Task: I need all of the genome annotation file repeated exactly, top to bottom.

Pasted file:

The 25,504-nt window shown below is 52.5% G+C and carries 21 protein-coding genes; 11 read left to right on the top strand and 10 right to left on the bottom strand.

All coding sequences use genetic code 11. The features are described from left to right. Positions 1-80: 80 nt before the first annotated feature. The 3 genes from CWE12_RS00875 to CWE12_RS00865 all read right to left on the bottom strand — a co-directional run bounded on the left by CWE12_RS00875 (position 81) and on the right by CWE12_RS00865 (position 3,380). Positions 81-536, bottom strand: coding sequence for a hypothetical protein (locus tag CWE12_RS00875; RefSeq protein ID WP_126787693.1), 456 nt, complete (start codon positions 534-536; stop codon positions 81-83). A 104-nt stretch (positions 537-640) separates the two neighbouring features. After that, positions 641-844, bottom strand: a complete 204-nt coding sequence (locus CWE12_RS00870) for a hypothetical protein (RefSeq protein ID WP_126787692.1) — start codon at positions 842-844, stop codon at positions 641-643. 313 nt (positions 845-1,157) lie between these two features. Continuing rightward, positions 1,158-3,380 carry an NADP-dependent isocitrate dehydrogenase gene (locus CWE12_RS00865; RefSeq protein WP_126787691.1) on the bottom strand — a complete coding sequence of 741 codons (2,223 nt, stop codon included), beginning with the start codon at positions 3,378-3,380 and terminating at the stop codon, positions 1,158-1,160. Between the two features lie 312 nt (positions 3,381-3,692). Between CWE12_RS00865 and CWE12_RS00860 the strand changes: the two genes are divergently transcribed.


The 25,504-nt window shown below is 52.5% G+C and carries 21 protein-coding genes; 11 read left to right on the top strand and 10 right to left on the bottom strand.

All coding sequences use genetic code 11. The features are described from left to right. Positions 1-80: 80 nt before the first annotated feature. The 3 genes from CWE12_RS00875 to CWE12_RS00865 all read right to left on the bottom strand — a co-directional run bounded on the left by CWE12_RS00875 (position 81) and on the right by CWE12_RS00865 (position 3,380). Positions 81-536, bottom strand: coding sequence for a hypothetical protein (locus tag CWE12_RS00875; RefSeq protein ID WP_126787693.1), 456 nt, complete (start codon positions 534-536; stop codon positions 81-83). A 104-nt stretch (positions 537-640) separates the two neighbouring features. After that, positions 641-844, bottom strand: a complete 204-nt coding sequence (locus CWE12_RS00870) for a hypothetical protein (RefSeq protein ID WP_126787692.1) — start codon at positions 842-844, stop codon at positions 641-643. 313 nt (positions 845-1,157) lie between these two features. Continuing rightward, positions 1,158-3,380 carry an NADP-dependent isocitrate dehydrogenase gene (locus CWE12_RS00865; RefSeq protein WP_126787691.1) on the bottom strand — a complete coding sequence of 741 codons (2,223 nt, stop codon included), beginning with the start codon at positions 3,378-3,380 and terminating at the stop codon, positions 1,158-1,160. Between the two features lie 312 nt (positions 3,381-3,692). Between CWE12_RS00865 and CWE12_RS00860 the strand changes: the two genes are divergently transcribed.